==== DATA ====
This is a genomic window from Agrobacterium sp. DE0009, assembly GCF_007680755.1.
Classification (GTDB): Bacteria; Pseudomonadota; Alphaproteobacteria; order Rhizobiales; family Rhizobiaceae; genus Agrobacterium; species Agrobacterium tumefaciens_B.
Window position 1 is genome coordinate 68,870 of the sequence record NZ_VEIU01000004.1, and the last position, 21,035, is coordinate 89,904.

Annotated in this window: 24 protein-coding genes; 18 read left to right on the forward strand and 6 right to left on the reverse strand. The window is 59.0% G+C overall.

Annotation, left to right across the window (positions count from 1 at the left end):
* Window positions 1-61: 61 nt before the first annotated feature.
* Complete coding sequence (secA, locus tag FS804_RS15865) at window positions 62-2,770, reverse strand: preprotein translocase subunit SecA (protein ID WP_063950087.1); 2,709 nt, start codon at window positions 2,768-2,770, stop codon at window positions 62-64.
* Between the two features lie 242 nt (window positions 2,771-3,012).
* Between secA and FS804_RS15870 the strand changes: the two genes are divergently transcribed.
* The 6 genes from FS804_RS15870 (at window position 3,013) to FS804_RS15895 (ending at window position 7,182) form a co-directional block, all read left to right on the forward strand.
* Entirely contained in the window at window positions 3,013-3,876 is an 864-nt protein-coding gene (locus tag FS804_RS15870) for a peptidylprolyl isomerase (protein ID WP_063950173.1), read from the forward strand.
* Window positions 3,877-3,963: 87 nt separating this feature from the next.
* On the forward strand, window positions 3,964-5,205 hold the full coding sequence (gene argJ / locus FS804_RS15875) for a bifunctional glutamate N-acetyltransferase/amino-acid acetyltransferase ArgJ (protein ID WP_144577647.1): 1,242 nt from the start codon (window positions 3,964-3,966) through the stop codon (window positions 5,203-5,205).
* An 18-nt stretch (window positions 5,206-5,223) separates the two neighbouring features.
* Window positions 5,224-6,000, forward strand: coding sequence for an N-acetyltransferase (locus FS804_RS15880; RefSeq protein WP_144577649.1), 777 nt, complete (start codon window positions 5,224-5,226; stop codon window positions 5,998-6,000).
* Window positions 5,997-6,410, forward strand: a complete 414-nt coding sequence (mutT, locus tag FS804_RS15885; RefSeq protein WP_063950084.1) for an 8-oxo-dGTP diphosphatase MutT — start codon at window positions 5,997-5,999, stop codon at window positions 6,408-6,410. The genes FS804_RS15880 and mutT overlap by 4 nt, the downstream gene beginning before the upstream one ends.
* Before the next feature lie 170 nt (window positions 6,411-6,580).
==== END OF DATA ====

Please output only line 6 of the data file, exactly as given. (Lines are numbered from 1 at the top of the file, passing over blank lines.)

* Window positions 1-61: 61 nt before the first annotated feature.